I say this because immediately afterwards, once your health has recharged to full, you can walk up to a giant and for no reason other than he doesn’t like your shoes, be beaten down unceremoniously and killed within seconds.
That’s right: Giants have more health and do more damage than dragons, the games primary antagonist. If that seems odd to you, it means you haven’t recently received severe head trauma. Unlike whoever decided that giants should be higher on the monster-scale than forty-foot, winged, fire breathing lizards.
Wow. To be fair, this is an immense, open world game with almost no curtailment on player action or exploration so I cut Bethesda a lot of slack. That said; man are there some bugs in this game.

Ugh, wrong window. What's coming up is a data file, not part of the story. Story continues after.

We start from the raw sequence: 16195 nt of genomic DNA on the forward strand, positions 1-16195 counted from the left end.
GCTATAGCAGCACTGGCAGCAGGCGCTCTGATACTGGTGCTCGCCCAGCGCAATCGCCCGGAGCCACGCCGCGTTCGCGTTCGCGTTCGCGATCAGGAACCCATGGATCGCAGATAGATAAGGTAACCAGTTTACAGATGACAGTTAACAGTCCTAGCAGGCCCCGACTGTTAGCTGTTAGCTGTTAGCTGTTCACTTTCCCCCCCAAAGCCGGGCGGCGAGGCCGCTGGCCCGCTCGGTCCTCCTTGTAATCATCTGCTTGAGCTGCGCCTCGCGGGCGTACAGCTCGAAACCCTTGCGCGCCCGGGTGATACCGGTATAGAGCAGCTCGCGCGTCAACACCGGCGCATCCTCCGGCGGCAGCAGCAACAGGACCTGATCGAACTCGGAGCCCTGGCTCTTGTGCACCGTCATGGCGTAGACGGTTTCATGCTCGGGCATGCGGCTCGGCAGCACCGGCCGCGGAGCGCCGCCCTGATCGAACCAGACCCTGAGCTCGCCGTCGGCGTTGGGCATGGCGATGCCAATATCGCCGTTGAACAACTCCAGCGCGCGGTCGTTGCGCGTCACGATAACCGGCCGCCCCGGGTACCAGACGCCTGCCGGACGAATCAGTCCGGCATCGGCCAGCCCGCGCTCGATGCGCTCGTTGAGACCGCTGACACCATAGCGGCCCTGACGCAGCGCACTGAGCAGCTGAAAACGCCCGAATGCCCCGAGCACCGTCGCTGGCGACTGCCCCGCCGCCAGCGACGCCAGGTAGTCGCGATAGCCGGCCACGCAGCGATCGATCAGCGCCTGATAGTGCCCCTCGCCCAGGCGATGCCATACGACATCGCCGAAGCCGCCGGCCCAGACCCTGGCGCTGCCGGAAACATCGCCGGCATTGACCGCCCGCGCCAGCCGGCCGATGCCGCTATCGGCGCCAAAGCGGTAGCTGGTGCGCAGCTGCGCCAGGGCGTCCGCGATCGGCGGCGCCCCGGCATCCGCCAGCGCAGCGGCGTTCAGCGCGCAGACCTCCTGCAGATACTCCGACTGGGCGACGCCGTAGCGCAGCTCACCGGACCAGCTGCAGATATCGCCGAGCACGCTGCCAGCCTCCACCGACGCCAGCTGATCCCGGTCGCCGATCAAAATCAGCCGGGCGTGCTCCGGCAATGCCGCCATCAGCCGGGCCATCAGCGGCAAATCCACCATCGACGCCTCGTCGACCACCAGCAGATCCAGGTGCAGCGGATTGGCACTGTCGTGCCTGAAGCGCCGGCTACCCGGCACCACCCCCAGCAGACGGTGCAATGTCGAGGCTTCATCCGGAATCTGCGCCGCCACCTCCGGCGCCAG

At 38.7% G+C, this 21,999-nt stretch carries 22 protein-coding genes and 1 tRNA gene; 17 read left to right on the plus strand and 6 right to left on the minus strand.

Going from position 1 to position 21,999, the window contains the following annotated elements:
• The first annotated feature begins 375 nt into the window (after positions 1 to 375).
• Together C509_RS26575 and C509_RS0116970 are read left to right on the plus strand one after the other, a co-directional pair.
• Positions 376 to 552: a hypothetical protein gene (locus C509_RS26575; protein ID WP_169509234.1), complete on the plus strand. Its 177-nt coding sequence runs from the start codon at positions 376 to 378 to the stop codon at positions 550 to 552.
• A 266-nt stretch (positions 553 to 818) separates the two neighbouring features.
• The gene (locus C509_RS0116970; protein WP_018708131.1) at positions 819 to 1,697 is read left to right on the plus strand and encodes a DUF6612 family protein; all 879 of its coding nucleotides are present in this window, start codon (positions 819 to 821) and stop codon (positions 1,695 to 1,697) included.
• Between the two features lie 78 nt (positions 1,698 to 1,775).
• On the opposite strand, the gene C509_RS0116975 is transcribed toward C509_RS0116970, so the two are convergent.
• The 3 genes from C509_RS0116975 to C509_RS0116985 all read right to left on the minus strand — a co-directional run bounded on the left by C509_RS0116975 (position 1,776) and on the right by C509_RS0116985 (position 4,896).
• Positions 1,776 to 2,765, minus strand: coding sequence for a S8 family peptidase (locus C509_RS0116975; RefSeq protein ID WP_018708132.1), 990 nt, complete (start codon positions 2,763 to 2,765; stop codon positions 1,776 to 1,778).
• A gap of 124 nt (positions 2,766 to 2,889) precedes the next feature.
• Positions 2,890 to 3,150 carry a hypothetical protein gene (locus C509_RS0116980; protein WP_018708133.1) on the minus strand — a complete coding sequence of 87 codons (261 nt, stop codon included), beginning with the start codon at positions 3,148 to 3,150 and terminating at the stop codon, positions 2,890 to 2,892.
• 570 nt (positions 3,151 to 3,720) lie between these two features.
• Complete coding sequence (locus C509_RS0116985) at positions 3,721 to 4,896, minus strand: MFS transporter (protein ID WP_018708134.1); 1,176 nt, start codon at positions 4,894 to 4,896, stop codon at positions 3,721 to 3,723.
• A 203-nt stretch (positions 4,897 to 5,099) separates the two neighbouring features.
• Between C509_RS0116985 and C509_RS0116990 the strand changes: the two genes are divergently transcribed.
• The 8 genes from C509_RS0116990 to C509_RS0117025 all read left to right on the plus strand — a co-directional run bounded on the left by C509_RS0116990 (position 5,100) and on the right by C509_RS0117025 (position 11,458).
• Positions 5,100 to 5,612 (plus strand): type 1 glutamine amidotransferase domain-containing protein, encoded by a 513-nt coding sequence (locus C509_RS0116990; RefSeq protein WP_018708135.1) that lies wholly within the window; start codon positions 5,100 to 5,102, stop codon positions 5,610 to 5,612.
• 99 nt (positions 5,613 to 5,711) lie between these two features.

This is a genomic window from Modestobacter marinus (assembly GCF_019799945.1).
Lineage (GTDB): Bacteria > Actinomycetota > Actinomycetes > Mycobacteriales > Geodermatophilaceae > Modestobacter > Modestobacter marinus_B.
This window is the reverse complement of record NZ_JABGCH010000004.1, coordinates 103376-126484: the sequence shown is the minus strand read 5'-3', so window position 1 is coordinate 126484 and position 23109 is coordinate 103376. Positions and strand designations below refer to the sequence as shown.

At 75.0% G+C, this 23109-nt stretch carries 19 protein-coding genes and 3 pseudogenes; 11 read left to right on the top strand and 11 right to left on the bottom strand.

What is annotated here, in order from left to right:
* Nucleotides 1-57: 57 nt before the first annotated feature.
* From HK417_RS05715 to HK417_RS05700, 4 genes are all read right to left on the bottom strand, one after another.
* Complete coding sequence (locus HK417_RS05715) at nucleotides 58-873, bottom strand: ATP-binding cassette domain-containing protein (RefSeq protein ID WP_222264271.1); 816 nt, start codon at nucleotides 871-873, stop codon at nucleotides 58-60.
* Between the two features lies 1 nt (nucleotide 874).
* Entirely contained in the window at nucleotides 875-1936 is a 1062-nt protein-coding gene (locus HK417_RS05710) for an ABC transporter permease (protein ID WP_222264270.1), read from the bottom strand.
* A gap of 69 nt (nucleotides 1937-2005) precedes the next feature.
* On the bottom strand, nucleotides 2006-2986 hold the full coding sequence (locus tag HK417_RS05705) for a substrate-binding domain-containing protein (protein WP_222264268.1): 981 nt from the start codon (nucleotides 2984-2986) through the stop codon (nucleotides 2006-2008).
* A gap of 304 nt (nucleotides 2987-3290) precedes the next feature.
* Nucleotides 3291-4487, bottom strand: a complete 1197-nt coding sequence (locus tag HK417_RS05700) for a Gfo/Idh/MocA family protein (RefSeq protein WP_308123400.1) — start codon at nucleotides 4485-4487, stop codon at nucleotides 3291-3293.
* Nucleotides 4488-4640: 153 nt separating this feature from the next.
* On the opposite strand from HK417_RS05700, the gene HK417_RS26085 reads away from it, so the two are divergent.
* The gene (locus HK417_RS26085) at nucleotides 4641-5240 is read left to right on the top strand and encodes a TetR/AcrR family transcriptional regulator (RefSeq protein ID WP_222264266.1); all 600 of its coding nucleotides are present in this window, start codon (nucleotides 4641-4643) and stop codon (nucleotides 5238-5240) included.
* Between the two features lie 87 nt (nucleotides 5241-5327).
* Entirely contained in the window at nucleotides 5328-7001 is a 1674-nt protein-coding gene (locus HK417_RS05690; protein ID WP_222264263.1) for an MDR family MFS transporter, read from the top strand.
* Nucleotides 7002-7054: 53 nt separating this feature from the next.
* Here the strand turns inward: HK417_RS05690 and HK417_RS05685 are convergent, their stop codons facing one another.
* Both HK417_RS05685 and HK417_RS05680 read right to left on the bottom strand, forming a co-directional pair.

Followers routinely walk in the path of long-range spells like Flames or Sparks, get injured and swear a new blood oath towards the player’s utter destruction. Dragons fly backwards (this has recently been patched). Textures load at the lowest possible resolution in one part of the map whilst all the textures around it are crisp and gorgeous; in a room shod in a dozen wooden floorboards one could load with a low-resolution texture and the rest will be fine.
One time, I was traipsing through a dungeon and after killing five or six Draugr I came across a Nordic pillar puzzle, the object of which is to spin the pillars to allow images to match some earlier clue. They’re easy enough, and provide a moment of contemplation in an often exclusively monster-killing exercise. Except the pillars wouldn’t turn. The context appeared on screen, Press X To Turn, and so I pressed X. Nothing. I pressed it again. Nothing.